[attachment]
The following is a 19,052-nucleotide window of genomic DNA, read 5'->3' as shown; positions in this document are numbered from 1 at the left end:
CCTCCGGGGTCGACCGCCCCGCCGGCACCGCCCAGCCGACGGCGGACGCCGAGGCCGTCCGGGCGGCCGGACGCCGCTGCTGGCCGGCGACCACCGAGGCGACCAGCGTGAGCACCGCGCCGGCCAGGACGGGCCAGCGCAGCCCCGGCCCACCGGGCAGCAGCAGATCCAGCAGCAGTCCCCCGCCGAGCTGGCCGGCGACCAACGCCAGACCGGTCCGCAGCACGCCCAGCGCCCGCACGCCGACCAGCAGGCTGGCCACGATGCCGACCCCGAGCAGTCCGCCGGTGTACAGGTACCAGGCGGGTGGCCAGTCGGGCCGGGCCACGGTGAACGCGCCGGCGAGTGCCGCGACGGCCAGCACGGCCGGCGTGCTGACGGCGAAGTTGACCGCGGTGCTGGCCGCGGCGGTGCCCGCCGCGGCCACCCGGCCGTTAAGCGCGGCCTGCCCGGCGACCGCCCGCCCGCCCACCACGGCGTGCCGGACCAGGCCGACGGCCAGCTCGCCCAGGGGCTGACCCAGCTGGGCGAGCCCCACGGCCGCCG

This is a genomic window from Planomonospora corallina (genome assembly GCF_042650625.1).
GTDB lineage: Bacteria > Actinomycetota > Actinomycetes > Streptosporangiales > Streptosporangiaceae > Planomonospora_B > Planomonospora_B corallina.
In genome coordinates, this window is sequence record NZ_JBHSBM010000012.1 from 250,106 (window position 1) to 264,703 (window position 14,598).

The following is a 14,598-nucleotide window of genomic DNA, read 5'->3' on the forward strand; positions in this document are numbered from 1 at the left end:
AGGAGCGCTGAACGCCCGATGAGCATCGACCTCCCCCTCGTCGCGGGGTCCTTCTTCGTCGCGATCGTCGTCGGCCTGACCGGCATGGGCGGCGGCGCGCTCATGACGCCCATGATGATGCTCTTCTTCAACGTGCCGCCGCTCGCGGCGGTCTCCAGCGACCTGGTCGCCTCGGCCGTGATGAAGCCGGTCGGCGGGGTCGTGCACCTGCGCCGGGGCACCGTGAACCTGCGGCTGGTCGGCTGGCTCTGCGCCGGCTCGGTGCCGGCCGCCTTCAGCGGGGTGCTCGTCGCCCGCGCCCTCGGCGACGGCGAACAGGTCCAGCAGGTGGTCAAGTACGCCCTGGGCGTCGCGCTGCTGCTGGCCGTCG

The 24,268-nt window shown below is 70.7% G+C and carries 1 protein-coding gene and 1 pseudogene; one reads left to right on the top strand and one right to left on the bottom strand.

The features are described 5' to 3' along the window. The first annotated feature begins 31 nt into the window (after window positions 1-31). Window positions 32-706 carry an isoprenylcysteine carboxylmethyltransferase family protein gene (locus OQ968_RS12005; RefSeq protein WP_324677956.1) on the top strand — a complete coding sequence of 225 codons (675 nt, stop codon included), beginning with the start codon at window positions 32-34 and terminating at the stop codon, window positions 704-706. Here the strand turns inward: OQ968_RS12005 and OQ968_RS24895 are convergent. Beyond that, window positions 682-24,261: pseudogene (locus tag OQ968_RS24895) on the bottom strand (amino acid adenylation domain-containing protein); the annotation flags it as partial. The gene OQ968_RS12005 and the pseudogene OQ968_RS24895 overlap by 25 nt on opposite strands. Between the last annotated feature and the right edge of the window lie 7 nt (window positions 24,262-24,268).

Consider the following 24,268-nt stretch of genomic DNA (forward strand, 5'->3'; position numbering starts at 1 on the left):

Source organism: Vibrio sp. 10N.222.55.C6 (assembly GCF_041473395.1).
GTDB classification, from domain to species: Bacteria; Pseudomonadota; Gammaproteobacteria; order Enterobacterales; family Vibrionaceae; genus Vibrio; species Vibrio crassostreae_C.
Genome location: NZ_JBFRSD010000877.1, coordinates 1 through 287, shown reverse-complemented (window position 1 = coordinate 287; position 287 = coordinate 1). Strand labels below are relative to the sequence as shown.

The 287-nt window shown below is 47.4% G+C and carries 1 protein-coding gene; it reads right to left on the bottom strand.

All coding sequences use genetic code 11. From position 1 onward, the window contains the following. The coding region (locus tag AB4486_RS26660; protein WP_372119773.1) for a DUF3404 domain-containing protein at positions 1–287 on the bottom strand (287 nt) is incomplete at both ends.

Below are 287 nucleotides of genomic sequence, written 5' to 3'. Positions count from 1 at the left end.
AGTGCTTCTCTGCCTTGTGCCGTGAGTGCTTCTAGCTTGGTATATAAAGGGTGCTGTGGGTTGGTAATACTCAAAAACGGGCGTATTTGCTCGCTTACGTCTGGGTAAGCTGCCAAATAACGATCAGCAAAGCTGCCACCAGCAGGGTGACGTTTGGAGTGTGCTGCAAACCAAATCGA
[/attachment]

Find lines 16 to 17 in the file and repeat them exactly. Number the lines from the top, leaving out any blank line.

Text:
Below are 287 nucleotides of genomic sequence, written 5' to 3'. Positions count from 1 at the left end.
AGTGCTTCTCTGCCTTGTGCCGTGAGTGCTTCTAGCTTGGTATATAAAGGGTGCTGTGGGTTGGTAATACTCAAAAACGGGCGTATTTGCTCGCTTACGTCTGGGTAAGCTGCCAAATAACGATCAGCAAAGCTGCCACCAGCAGGGTGACGTTTGGAGTGTGCTGCAAACCAAATCGA